The recurring argument I seem to be hearing in relation to recent conversations about Rob Bell is about whether Bell is “orthodox” and whether he’s “evangelical.” I think a lot of our conversation on both points is based on how we define those terms. So for this week’s The Word (a day late, because…December) let’s define those terms in hopes of clearing up some things. More than that, I hope it’s generally helpful as we engage any conversation that includes these words, because their misuse seems rather rampant, and communicating about faith is hard enough without this kind of confusion, amiright?
First, capitals matter. Orthodox is different than orthodox, and Evangelical is different than evangelical.
Orthodox: the branch of the Christian family that dates back to the very beginning of our story, and became distinct from the Roman Catholic Church in 1054 after the Great Schism. Also known as the Eastern Orthodox Church or the Orthodox Christian Church.
orthodox: holding beliefs (usually religious or political) that have been determined to be generally true by the whole group.
This is much like the difference between Catholic (belonging or relating to the Roman Catholic Church) and catholic (meaning universal or all-encompassing or the whole shebang, as in “we believe in the one holy catholic church” not meaning Catholics but the whole thing including everybody who ever followed and ever will follow Jesus).
So, if you say, for example, Rob Bell is not Orthodox, nobody will disagree with you. He does not belong to the Orthodox Church. But if you say Rob Bell is not orthodox, then I don’t know if/how you can prove it. The original definition of Christian orthodoxy is the Nicene Creed. It does not espouse doctrine but a story, and it doesn’t mention hell, certainly not same-sex marriage, and, most surprising for many, the only reference to the Bible simply says it told us Jesus would be raised from the dead. That isn’t to say these aren’t important for us to discuss, but it does mean that our great-grandparents of the faith, without whom we would not be here, did not find them essential.
I know orthodoxy is a big topic, and I’m skimming the surface of it to make a point. But the point is this: orthodoxy as defined by the Nicene Creed is both more generous and open than much of Evangelicalism tends to want to claim, and it’s also more simple and concise than many would like. You know, like Jesus.
Now, let’s turn to our next word:
Evangelical: a branch of the Christian family that began in the 18th century and which David Bebbington has adeptly described as focusing on conversion, action, a particular view of the Bible, and a particular view of the cross called substitutionary atonement.
evangelical: derived from the Greek word meaning “good news” or “gospel” (meaning the story of Jesus as told to us in the gospels), the term describes someone who shares this good news/gospel with others. And remember, this does not mean only words, or even primarily words. It’s about actions, and the way someone lives life, and how we treat people that also communicates good news to others.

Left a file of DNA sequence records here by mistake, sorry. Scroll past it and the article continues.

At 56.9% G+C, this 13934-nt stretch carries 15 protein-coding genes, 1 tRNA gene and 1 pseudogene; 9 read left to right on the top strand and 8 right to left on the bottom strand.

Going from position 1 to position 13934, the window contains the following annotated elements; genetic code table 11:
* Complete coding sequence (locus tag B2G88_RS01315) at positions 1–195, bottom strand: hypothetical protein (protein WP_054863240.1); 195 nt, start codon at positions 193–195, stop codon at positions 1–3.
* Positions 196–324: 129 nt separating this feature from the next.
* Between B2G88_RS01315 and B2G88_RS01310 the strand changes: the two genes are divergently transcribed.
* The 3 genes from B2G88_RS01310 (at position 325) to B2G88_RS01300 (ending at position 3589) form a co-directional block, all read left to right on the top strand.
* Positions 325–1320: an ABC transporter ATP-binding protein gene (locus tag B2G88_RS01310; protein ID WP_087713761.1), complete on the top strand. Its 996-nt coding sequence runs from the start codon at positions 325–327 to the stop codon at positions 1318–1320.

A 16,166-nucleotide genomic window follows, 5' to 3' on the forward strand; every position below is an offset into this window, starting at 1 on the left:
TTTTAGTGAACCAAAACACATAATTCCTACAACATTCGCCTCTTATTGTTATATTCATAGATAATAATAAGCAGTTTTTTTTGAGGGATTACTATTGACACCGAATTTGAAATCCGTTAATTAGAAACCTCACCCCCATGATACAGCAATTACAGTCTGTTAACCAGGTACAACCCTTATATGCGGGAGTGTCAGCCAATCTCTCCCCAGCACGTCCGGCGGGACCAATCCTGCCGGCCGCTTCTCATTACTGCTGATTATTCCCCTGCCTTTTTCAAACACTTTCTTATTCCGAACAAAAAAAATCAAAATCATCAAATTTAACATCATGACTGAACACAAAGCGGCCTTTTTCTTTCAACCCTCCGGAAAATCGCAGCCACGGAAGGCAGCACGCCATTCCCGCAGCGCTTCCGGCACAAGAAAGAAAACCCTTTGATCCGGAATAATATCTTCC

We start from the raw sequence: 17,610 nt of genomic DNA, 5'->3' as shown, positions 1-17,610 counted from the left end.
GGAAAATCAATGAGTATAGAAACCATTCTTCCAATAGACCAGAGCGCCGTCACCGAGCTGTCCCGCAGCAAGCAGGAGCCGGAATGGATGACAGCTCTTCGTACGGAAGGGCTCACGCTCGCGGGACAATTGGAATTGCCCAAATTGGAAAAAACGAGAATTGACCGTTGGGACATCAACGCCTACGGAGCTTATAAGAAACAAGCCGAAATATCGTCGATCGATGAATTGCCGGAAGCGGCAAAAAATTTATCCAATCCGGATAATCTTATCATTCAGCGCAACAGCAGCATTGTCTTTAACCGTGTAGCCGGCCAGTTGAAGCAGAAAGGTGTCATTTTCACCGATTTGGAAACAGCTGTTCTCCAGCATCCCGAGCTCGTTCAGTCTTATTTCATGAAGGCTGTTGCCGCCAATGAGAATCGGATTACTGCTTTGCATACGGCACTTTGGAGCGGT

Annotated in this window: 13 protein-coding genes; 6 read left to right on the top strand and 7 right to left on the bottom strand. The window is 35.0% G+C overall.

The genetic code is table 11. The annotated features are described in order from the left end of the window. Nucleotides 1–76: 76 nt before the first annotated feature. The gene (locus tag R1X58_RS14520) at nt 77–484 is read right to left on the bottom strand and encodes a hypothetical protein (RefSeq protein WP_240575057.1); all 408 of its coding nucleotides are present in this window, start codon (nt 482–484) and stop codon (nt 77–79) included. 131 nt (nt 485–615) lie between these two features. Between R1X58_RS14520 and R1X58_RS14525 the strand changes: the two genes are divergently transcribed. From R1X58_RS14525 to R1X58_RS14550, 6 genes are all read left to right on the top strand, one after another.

So if you say Rob Bell is not Evangelical, there’s an argument to be had. Maybe some Evangelicals claim him, but in strict definition terms, maybe he’s not in that camp (and maybe he never was). Of course, if he’s not Evangelical (and I can’t stress enough how I have no dog in this fight), he’s not alone in that. Of the world’s 2 billion Christians, only 13% are Evangelicals. Only thirteen percent. And if we counted up across two thousand years how many Evangelicals there have been, it would be far, far less than that, since for 1800 years Christianity didn’t even have such a thing. Please consider this fact when determining whether Evangelicals have the right to decide who is and is not orthodox.
Is Rob Bell evangelical? Well, has he been spending his life sharing and living the good news that derive from his faith in the story and person of Jesus? Then, yeah, he is. And if he’s still doing that work, even if it’s outside of Evangelicalism, even if it’s outside of the church walls altogether, but he’s still sharing and living good news of hope and reconciliation and justice and grace and love and kin-dom come? I don’t know what else you call that but being an evangel. He’s bearing witness in his life and words and writings and yes, his Oprah show, to the life of Jesus as he knows it. Maybe he’s not as “on the nose” about it as some would like. But think about what it means if you discount that as good news. You’re throwing out much of what each of us does every day in service to God- kindness to neighbors, generosity to those in need, integrity in relationships, love of enemies and friends, respect for God’s creation. In doing these things we proclaim the life to come, the everlasting life Jesus made and the Spirit is making possible in us and through us and despite us.
I’d hate to see us so limit the word evangelical that we don’t make room for the simple practice of living a life of faith that reflects our Maker. Accountants bear witness to God by not cooking the books and keeping things ethical. Married people bear witness through fidelity and steadfast love and forgiveness. Teachers bear witness by encouraging and honoring young people with great amounts of grace and patience. (Parents, too.) And in a TV world filled with reality shows that feed on materialism, unhealthy rivalry and competition, shaming, and general meanness, a talk show host who wants to hold space for meaningful, purposeful, life-giving conversations to happen sure sounds like good news to me.